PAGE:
USA Today bestselling author Jessica Scott is a career army officer; mother of two daughters, three cats and three dogs; wife to a career NCO and wrangler of all things stuffed and fluffy. She is a terrible cook and even worse housekeeper, but she’s a pretty good shot with her assigned weapon and someone liked some of the stuff she wrote. Somehow, her children are pretty well-adjusted and her husband still loves her, despite burned water and a messy house.
She’s written for the New York Times At War Blog, PBS Point of View: Regarding War Blog, and Iraq and Afghanistan Veterans of America. She deployed to Iraq in 2009 as part of Operation Iraqi Freedom/New Dawn and has served as a company commander at Fort Hood, Texas.
She’s pursuing a PhD in Sociology in her spare time and most recently, she’s been featured as one of Esquire Magazine’s Americans of the Year for 2012.
Connect with Jessica at these sites:
ABOUT THE BOOK
All Sergeant First Class Reza Iaconelli cares about is staying sober and leading his platoon. He wants everyone to stay out of his way; what he gets is Captain Emily Lindberg. Fort Hood’s newest shrink is smart as a whip, sexy as hell, and full of questions. Emily has devoted her life to giving soldiers the care they deserve, so when Reza agrees to help her understand what makes a soldier tick, she’s thrilled. It helps that the sexy warrior touches a part of her she thought long dead. He’s the man who thinks combat is the only escape from the demons that haunt him. The man who need sher most of all.
Read an excerpt
Emily watched her friend weave through the crowd of broad-shouldered Cavalrymen and toward the captain. Alone at the bar, Emily twirled her wine in the glass, staring into the swirling pale golden liquid.
She sipped her wine and glanced around the wide open space, feeling the warmth. She was comfortable in this place. A drink after work. A good friend. This was a good life. It was simple. It had purpose. So much better than the complicated mess she’d left behind.
She lifted her glass, savoring the freedom of her rebellion. She might not fit into her uniform just right but she fit here among these soldiers better than she’d ever fit back home.
She saw Olivia gyrating slowly with the captain across the dance floor. Her friend’s movements were slow and sensual, a sultry undulation that spoke of power and of sex. She smiled at her friend’s pleasure. It was enough that Emily could enjoy another’s happiness. She’d come here tonight to relax, to help Olivia celebrate.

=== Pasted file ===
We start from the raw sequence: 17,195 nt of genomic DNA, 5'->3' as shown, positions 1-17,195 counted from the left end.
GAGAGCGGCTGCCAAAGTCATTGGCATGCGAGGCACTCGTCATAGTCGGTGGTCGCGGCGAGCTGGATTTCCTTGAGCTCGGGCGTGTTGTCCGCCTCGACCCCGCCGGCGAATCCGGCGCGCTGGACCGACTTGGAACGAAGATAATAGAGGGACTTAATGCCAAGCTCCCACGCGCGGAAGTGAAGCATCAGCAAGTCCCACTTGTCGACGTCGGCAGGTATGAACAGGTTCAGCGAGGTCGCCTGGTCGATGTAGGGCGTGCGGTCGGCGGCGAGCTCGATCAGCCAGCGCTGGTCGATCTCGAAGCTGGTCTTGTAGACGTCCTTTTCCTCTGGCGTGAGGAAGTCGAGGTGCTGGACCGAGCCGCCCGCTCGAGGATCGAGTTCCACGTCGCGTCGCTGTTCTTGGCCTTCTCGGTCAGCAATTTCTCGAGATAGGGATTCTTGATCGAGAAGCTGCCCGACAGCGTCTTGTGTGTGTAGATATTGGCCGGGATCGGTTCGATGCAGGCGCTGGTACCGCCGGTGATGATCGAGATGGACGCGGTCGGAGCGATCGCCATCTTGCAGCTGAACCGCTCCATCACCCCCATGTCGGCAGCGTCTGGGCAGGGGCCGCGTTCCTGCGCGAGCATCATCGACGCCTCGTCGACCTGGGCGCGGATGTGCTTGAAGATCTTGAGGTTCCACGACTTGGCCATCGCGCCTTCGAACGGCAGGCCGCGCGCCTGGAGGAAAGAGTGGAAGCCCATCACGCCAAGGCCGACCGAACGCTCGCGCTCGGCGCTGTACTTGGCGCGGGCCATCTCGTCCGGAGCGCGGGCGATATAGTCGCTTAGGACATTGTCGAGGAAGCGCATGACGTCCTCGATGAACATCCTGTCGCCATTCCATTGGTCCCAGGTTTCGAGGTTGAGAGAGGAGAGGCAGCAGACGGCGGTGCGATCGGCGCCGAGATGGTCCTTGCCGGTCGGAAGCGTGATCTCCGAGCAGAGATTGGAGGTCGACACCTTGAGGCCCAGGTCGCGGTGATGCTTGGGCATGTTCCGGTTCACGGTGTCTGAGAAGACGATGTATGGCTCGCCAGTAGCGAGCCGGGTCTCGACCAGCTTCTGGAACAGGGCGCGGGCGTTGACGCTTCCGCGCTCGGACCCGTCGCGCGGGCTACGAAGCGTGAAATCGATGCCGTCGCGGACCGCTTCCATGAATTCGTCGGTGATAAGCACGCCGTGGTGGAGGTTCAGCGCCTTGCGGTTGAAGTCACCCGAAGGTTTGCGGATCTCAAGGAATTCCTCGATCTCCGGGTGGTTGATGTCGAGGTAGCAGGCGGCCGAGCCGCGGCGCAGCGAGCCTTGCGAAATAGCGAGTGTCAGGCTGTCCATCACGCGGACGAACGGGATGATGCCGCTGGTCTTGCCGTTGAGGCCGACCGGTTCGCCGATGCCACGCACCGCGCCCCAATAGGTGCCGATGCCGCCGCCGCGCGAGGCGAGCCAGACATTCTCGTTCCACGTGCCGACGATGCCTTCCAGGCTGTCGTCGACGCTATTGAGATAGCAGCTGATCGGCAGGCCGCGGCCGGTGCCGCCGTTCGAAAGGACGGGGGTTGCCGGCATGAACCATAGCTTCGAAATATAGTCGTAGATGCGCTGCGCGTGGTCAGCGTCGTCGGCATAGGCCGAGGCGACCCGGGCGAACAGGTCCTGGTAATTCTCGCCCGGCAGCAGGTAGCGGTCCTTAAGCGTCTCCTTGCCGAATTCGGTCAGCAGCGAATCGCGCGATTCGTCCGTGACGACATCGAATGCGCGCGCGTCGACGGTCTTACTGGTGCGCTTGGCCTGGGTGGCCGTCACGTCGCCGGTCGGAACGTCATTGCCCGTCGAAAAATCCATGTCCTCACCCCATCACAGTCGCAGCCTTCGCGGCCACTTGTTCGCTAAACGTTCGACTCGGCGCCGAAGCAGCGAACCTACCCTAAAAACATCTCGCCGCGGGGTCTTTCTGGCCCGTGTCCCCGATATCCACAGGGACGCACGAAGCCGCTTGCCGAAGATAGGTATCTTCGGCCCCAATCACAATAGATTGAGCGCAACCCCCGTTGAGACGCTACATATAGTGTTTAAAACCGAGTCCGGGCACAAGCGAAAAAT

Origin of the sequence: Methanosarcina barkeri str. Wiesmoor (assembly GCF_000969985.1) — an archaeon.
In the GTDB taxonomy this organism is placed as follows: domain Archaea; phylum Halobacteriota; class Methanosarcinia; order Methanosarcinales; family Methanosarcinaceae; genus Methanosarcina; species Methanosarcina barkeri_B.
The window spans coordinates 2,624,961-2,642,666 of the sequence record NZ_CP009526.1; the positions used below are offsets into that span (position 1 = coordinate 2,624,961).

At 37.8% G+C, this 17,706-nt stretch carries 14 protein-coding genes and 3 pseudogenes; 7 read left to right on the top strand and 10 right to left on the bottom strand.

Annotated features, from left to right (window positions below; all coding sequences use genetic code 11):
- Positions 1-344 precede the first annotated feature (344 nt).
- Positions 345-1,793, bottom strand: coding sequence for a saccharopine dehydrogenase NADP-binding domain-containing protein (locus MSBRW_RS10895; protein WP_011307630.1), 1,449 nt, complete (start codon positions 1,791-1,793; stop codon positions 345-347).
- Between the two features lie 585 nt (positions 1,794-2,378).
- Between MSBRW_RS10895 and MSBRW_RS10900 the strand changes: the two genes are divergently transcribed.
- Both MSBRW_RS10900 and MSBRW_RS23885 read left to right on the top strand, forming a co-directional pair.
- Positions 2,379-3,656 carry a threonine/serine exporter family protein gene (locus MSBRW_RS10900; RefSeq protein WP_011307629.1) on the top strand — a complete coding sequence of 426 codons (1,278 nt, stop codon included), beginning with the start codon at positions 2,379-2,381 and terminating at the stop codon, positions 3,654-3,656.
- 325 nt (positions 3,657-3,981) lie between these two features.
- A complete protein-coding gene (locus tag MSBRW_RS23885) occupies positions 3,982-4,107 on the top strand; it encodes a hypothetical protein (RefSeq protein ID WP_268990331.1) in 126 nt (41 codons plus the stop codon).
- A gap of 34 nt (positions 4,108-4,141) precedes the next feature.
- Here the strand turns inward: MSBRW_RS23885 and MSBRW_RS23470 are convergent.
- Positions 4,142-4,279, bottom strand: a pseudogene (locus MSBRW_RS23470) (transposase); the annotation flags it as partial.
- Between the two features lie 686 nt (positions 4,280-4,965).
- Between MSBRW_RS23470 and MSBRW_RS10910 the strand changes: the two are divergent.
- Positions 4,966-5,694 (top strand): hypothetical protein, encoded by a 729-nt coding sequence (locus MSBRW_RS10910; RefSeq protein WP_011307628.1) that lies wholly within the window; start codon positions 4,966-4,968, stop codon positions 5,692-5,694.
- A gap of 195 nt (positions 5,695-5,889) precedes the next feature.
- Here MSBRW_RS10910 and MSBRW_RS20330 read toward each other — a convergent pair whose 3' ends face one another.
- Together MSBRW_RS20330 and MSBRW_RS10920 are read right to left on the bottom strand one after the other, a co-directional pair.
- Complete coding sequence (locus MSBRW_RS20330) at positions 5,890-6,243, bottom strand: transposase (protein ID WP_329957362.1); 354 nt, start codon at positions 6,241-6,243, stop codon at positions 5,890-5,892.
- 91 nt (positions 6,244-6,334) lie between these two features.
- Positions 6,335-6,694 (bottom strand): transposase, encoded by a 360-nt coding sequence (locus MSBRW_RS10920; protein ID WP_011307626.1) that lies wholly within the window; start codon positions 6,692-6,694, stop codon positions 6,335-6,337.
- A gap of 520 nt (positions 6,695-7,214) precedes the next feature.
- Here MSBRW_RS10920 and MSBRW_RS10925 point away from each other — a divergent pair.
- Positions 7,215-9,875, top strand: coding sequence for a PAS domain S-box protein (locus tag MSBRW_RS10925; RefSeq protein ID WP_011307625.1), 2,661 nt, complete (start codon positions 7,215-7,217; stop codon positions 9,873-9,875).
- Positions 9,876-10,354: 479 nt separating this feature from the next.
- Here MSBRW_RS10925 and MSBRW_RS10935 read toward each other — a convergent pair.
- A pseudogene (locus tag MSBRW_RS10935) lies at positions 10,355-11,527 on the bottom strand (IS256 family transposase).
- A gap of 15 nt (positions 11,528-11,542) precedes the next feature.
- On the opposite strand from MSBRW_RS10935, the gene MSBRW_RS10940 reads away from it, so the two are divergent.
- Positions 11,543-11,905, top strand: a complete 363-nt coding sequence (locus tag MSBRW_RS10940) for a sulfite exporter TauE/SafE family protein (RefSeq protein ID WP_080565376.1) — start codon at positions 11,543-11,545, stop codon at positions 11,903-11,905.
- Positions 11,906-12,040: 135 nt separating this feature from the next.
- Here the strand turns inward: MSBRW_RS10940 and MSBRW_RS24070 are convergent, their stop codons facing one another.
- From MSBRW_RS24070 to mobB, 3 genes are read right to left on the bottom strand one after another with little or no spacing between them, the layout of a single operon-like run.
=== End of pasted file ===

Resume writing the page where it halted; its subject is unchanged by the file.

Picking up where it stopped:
“You don’t come here often, do you?”
Emily glanced at the man who’d appeared at her shoulder. He’d been standing with the group of captains that Olivia had just infiltrated.
“Not really,” she said, sipping her drink. She thought about easing away, putting space between where their upper arms touched.
Personal space much? she thought.
“Are you here with friends?” he asked. She caught a heavy scent of beer from his direction, beer mixed with cigar smoke. It was not unpleasant.
She glanced over at Olivia. “Yeah.”
“Not up for company?”
She smiled and finally glanced back at him. “Not really. Thank you though.”
He brushed the tip of his hat with two fingers. “My pleasure, ma’am.”
He swaggered off, leaving her alone at the bar. That had been nice. Too bad she wasn’t interested. Once upon a time, she might have danced but there was something missing from the way he’d carried himself.
He was missing that power that Sergeant Iaconelli wore like it was second nature.
She shook her head and took a long sip of her wine. She’d done nothing but argue with the man but now she was thinking about him in a way that was purely unprofessional.
The heavy iron door swung open at that moment and Emily’s breath caught in her throat.
“Speak of the devil,” she muttered.
Reza Iaconelli stood in the doorway, his gaze scanning the room as though he was taking a headcount. What was it about the man that he was always walking through doors at the wrong time? And this time, his gaze swept the bar and landed directly on her.
His eyes lit up, his mouth flattened. Just a faint flicker, but it was enough to tell her he’d recognized her.
And the familiar hostility was gone.
Her mouth went dry and she took another sip. He wasn’t going to come over. It was going to be fine.
They would keep the rampant hostility and no lines would be blurred.
It would be fine, right?
Except that he was now coming over. Weaving through the crowd, his Stetson adding to his height.
What the hell was she supposed to do about that? The closer he got, the more her stomach flipped beneath her ribs.
She was too tired to fight. And the alcohol would probably allow her to say something that she’d regret come Monday.
His clean white shirt accented his shoulders and made his skin look darker, more appealing. His face was shadowed by the brim of the Stetson.
He was there. A short space separated them. He radiated something—a power.
She was doomed.
Print Length: 307 pages
Publication Date: February 4, 2014
Sold by: Hachette Book Group
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